RECEIVERS have moved quickly to sell the assets of one of Australia's largest independent wine producers on the market, the Geelong-based Littore Wine group.
The assets include 1070ha of vineyards across five properties and a large modern winery and warehousing and packaging facility.
Littore Wine Group, which has supplied the Coles group for the past nine years, was placed in receivership on October 6.
The company, established by Italian immigrants Mario and Aurora Littore, produces the Jinda-Lee, Idyll and Whispers labels and was only recently recognised by Coles as Outstanding Service Supplier of the year.
Colliers International's Tim Altschwager and Nick Dean have been appointed by receivers and managers from Ferrier Hodgson to sell the portfolio of vineyards near Mildura and the large commercial winery and packaging facilities at Geelong.
Altschwager says Littore Wine Group was a large vertically integrated wine business founded more than 40 years ago by the Littore family.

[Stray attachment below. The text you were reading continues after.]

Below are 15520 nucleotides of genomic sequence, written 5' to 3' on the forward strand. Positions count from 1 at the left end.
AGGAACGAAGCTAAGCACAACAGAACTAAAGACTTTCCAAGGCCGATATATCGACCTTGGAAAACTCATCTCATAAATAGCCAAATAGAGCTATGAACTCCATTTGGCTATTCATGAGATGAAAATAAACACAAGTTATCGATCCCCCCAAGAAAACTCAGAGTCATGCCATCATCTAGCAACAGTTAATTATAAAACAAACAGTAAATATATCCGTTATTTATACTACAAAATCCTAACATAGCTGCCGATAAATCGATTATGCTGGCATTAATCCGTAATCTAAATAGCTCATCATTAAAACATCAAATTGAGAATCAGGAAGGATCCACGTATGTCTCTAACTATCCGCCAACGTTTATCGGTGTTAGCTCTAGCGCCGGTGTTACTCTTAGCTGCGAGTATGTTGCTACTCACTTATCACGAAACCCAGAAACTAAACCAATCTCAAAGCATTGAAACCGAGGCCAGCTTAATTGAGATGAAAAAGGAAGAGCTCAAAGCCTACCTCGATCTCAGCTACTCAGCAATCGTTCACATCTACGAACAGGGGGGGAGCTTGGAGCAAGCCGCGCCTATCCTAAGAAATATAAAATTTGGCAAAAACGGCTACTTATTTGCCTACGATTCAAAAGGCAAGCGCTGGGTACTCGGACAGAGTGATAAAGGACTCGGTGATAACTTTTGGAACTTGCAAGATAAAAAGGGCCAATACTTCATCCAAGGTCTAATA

"The high yielding vineyards have been expertly established and maintained by the Littore family and have produced an average of around 30,000 tonnes over the past four vintages," says Altschwager.
"The largest single vineyard in the portfolio is the impressive Arlington vineyard with plantings of approximately 739ha on 6850ha of land situated near Wentworth NSW."
The Littore winery incorporates tank storage of about 18 litres, a crush capacity of 15,000 tonnes, an extensive warehousing and packaging centre and administrative facilities.
Altschwager says the vineyards and the winery are being offered for sale separately or as a whole.
"Given the huge scale of the offering, and current strong conditions in this sector, we are expecting significant interest from a wide range of buyer groups, both domestic and offshore," he says.
"The market for agricultural assets is improving, and we are receiving strong interest in quality, large-scale properties with substantial water entitlements.
"The Littore portfolio boasts around 7000 mega litres of high security water, which we expect will attract significant interest in its own right.
"This also opens up the possibility that the properties might attract alternate uses, such as the potential conversion to almonds or cotton, which broadens the appeal of what is already one of the most significant wine industry offerings that's come to the market."
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